Hewlett-Packard tops Greenpeace Guide to Greener Electronics


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Hewlett-Packard Co. has claimed the No. 1 spot on the Greenpeace Guide to Greener Electronics released Wednesday. The Palo Alto-based manufacturer of printers, computers and other consumer electronics scored 5.9 out of a possible 10 points on the 17th iteration of the guide from the international environmental organization.

Hewlett-Packard took the No. 1 position due largely to reductions in greenhouse gas emissions from its own operations as well as its suppliers, and a procurement policy that excludes paper from companies linked with illegal logging and deforestation. Computer maker Dell Inc., based in Round Rock, Texas, took second place, and also scored well for its greenhouse gas emission reductions and paper policies.


Nokia Corp., the world’s largest manufacturer of cellphones, based in Finland, fell to third place from the No. 1 ranking it held for more than three years. According to the guide, Nokia reduced its carbon emissions only 18% in 2010 -- far short of its 50% goal.

Apple Inc. of Cupertino, Calif., was ranked fourth, winning maximum points for e-waste and sourcing minerals from countries that do not trade with insurgent rebel groups. In 2010, 70% of Apple’s personal electronics products were recycled. It also scored well for creating products that are free of polyvinyl chloride and brominated fire retardants.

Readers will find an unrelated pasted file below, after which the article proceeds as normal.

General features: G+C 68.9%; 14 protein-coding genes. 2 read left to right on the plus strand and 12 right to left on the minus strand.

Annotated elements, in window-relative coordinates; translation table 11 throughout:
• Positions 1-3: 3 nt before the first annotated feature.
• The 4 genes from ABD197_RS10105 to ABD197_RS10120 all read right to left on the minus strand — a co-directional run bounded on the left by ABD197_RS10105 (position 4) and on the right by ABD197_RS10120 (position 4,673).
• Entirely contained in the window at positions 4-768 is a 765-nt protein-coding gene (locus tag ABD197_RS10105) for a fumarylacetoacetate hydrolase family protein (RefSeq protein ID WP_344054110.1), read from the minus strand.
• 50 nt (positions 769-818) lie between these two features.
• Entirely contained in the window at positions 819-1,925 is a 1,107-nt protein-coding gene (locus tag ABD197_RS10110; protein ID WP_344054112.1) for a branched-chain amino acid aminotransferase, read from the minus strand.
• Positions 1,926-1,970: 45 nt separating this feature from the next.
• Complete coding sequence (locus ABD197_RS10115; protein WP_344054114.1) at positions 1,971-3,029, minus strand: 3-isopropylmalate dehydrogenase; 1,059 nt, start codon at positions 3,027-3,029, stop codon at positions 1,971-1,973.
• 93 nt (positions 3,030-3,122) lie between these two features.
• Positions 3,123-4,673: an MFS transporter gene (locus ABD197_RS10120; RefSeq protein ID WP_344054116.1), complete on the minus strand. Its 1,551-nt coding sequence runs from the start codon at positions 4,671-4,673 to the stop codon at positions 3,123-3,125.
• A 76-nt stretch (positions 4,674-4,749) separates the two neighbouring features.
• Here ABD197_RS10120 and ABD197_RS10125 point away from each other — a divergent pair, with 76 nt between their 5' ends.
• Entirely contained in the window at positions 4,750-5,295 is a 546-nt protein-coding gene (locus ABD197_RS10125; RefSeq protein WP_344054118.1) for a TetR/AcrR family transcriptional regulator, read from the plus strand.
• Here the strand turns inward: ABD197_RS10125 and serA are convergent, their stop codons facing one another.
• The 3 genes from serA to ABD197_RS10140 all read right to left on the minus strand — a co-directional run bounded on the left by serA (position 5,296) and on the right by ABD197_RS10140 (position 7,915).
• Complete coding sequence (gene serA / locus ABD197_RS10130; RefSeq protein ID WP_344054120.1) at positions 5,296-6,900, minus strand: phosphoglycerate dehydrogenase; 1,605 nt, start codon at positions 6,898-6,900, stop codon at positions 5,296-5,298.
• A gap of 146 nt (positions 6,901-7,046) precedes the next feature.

Research In Motion, the maker of BlackBerry smartphones, scored last out of the 15 companies included in the guide. According to Greenpeace, the company does not have a clean electricity plan or a target to increase use of renewable energy. Its products are also energy inefficient, the guide said.

All of the consumer electronics companies Greenpeace researched were ranked in three general categories -- energy, green products and sustainable operations -- each of which was broken down according to more detailed criteria such as clean-energy advocacy, product energy efficiency, avoidance of hazardous substances and use of recycled materials. The information reported in the guide is publicly available and provided by the companies.

‘When people say they want green electronics, these are the things they care about,’ said Casey Harrell, a Greenpeace information technology analyst and co-author of the guide. ‘They want the products to be as energy efficient as possible. They want them to be recycled and not go overseas. They don’t want to be contributing to conflict.’

The current guide is the first in which Greenpeace has incorporated companies’ paper policies and use of so-called conflict minerals that often come from countries in conflict.



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